DfE’s ‘orphan’ school trust takes financial hit as Covid scuppers expansion

The ‘bad bank’ academy trust set up by government to turn around orphan schools has been hit by cashflow problems as Covid scuppered its expansion plans.

Newly-published accounts for the trust also reveal it has paid Delta Academies Trust £171,000 for secondments, including that of Gareth Mason as chief executive, who left the role last year. Another £93,000 was paid to the trust for school improvement support.

Further details have also emerged about how Falcon, set up by the government to take over schools no-one else wants, will operate. It will oversee schools until they are “viable” before handing them to new academy trusts for a more permanent home.

Covid causes ‘cashflow problems and budget deficit’

But Falcon’s 2019-20 accounts blame Covid for causing a “delay to schools joining the company leading to cashflow problems and budget deficit”. The original plan before the pandemic was for three schools to join by August last year.

More measured growth… will impact levels of funding and lengthen the time before the company achieve capacity

However, the first school – Thornaby Academy – joined in September last year, with a second school – Royds Academy – only joining this month.

Accounts state Falcon was also carrying out due diligence for another school to join by Easter, however that deadline has been missed.

The trust is now looking at “more measured growth” this year which will “impact levels of funding and will lengthen the time before the company achieve capacity.

“The company is working very closely with the DfE to proactively manage the impact of the revised onboarding timetable and this includes continued robust financial management,” accounts add.

National schools commissioner Dominic Herrington told MPs this week that 76 schools were still waiting to convert, down on the 200 two years ago.

Falcon trust
Education secretary Gavin Williamson at Thornaby Academy

When asked about the effectiveness of Falcon, Herrington said it provides “one extra tool in the locker” for commissioners.

But Falcon said it is also “unable to procure school improvement individuals to meet the needs identified in the school action plans” because of Covid restrictions on staff working across schools.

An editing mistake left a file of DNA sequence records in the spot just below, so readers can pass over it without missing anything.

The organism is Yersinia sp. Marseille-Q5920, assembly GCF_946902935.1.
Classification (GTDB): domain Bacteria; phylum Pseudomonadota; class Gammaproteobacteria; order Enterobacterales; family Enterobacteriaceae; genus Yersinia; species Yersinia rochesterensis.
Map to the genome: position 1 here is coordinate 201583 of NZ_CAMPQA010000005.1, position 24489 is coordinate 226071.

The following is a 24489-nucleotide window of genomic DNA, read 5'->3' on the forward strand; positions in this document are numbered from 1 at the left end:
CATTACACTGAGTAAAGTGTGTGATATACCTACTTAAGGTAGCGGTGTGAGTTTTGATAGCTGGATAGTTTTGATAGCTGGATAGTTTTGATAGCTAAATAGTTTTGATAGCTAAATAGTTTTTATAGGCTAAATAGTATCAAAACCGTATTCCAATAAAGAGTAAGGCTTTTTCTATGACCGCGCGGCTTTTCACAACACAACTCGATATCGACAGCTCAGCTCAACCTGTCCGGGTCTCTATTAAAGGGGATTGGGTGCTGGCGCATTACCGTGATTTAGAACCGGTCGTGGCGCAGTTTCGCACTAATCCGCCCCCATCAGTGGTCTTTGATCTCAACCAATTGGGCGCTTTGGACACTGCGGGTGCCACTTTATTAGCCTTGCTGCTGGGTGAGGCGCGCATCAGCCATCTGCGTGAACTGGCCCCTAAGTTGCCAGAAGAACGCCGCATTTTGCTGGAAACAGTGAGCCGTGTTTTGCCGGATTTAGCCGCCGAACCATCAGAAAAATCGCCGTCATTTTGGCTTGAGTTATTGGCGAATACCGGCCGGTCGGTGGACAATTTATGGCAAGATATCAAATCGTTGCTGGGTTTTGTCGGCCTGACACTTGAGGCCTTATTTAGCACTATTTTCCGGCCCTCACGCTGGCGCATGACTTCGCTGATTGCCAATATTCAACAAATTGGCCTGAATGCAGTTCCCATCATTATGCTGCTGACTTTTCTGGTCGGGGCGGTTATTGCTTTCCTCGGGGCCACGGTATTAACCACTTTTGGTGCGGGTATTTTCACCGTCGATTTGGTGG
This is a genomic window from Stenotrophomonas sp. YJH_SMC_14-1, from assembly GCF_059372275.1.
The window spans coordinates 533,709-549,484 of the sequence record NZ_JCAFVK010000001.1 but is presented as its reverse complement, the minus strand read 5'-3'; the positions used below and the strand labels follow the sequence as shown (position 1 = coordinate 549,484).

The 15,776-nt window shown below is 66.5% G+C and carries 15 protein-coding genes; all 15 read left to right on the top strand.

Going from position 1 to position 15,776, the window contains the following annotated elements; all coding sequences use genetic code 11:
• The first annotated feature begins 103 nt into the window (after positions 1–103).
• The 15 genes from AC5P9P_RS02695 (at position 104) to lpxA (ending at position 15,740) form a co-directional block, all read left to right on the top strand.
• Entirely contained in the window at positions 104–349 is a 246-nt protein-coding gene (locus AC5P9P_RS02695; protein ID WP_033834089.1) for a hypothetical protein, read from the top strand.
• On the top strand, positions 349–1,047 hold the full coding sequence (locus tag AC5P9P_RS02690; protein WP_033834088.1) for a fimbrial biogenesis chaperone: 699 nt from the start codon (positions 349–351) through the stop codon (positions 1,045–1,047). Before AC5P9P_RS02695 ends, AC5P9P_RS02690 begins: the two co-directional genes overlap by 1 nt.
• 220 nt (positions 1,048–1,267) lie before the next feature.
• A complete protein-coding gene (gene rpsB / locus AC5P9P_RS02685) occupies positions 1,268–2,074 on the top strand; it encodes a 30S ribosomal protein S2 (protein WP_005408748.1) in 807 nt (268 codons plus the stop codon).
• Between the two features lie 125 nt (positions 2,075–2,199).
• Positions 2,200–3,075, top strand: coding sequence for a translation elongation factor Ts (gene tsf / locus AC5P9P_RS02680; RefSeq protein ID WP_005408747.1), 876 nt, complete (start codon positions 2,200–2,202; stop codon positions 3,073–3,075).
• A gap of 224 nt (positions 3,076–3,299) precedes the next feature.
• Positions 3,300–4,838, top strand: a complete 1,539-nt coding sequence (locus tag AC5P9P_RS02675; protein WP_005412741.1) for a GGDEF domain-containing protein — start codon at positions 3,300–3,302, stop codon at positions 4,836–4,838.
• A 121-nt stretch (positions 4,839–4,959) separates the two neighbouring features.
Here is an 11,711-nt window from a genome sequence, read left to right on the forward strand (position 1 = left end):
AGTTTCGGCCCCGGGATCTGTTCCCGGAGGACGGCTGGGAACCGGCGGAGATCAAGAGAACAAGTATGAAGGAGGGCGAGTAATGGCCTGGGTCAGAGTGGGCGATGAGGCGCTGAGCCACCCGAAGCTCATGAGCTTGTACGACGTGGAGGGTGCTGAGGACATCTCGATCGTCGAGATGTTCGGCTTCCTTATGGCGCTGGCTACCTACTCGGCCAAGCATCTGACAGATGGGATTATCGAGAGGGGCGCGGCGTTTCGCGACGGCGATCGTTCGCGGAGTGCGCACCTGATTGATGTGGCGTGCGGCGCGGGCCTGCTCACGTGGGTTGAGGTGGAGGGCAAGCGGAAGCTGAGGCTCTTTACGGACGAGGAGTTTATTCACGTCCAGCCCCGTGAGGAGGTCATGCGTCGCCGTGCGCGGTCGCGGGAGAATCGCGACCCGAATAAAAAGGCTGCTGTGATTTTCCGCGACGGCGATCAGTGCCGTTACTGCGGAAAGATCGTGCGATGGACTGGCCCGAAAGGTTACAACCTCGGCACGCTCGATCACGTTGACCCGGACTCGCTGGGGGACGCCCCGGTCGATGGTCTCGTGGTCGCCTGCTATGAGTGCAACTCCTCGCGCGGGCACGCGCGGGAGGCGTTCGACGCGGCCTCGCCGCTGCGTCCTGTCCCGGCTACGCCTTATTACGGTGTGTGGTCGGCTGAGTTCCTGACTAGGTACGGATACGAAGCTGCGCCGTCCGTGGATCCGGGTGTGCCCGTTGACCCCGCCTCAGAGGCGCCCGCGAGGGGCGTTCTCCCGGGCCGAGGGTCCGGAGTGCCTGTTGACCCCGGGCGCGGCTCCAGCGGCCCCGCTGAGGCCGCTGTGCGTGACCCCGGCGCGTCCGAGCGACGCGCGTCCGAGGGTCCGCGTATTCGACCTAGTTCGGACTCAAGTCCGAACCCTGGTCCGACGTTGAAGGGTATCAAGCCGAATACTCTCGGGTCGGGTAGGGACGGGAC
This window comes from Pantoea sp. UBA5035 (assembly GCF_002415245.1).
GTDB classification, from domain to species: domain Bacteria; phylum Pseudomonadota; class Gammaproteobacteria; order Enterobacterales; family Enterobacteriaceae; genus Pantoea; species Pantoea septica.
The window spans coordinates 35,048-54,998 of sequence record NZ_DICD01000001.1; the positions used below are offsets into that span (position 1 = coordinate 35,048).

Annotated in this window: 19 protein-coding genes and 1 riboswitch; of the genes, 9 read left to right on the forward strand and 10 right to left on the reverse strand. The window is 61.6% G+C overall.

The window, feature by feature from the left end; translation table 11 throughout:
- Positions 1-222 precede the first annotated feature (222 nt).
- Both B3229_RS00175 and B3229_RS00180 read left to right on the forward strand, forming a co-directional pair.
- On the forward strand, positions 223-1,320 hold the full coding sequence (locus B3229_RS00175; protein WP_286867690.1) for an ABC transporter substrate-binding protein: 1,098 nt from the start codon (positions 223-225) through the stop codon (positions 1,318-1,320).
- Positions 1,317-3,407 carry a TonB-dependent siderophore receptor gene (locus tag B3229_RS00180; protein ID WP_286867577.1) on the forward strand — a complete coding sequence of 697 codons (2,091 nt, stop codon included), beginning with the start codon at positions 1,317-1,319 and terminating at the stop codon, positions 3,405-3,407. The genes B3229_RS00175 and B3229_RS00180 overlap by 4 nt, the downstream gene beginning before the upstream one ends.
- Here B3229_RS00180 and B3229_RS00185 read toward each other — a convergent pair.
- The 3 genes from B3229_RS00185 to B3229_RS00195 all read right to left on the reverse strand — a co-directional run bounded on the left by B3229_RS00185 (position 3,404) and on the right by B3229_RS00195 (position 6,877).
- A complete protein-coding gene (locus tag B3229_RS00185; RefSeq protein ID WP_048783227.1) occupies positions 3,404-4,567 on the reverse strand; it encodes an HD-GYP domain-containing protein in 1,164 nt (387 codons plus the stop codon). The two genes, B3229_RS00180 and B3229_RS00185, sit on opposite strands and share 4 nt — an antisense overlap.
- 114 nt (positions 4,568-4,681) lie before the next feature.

As well as recruiting specialist staff, Falcon – chaired by Outwood Grange trust chair David Earnshaw – is also working with “local large MATs to second additional staff”.

A Falcon spokesperson said Covid has “meant that original timescales have been reviewed but we have managed our finances well through this period”.

£170k for CEO and £674k from DfE

Falcon got a £674,000 start-up grant from the Department for Education to fund its central team salaries, overheads, legal and professional fees and setting up financial and management information systems.

Mason was seconded as Falcon’s chief executive from Delta, where he is assistant director of education. Mason’s secondment ended last year.

Financial records show Delta was paid £171,000 in secondment costs, with another £93,000 paid to the trust for school improvement support and £7,000 in office costs.

Falcon also won a trust capacity fund grant which was used to provide school improvement support at Thornaby. Accounts state ‘other’ DfE grants totalled £243,000.

“It is expected that following the start up funding, Falcon will achieve the capacity to be self-sufficient,” accounts add.

Falcon told Schools Week it has operated “partly by seconding external experts to turn around” it schools. The spokesperson added the total secondment costs for the year for four staff came to £264,000.

The spokesperson would not confirm if the £171,000 fee was solely for Mason’s secondment, which ran for a year from September 2019.

Accounts state the trust’s “main objective” was to recruit three schools by August last year, a target it has missed. After securing the third school, Falcon wants to start due diligence on “at least two further schools” to join by September.

Falcon said it would be “not be appropriate to discuss other schools which we may be working with in the future to improve”.

Schools will be supported then handed to new MATs

The accounts also reveal how the trust will take pass on the schools to other trusts after “long-term sustainability and viability” is secured. This will free up capacity for Falcon to take on more schools.

While the trust has the school, it will provide “immediate, sustainable improvement” to tackle “long-term problems with targeted, effective, practical plans and solutions that would make them attractive for an established MAT to take them on”.

This would “significantly reduce” the risk to another MAT of taking the school meaning a “wider range of trusts could consider taking on a previously under-performing school… strengthening the network of MATs within a region.”


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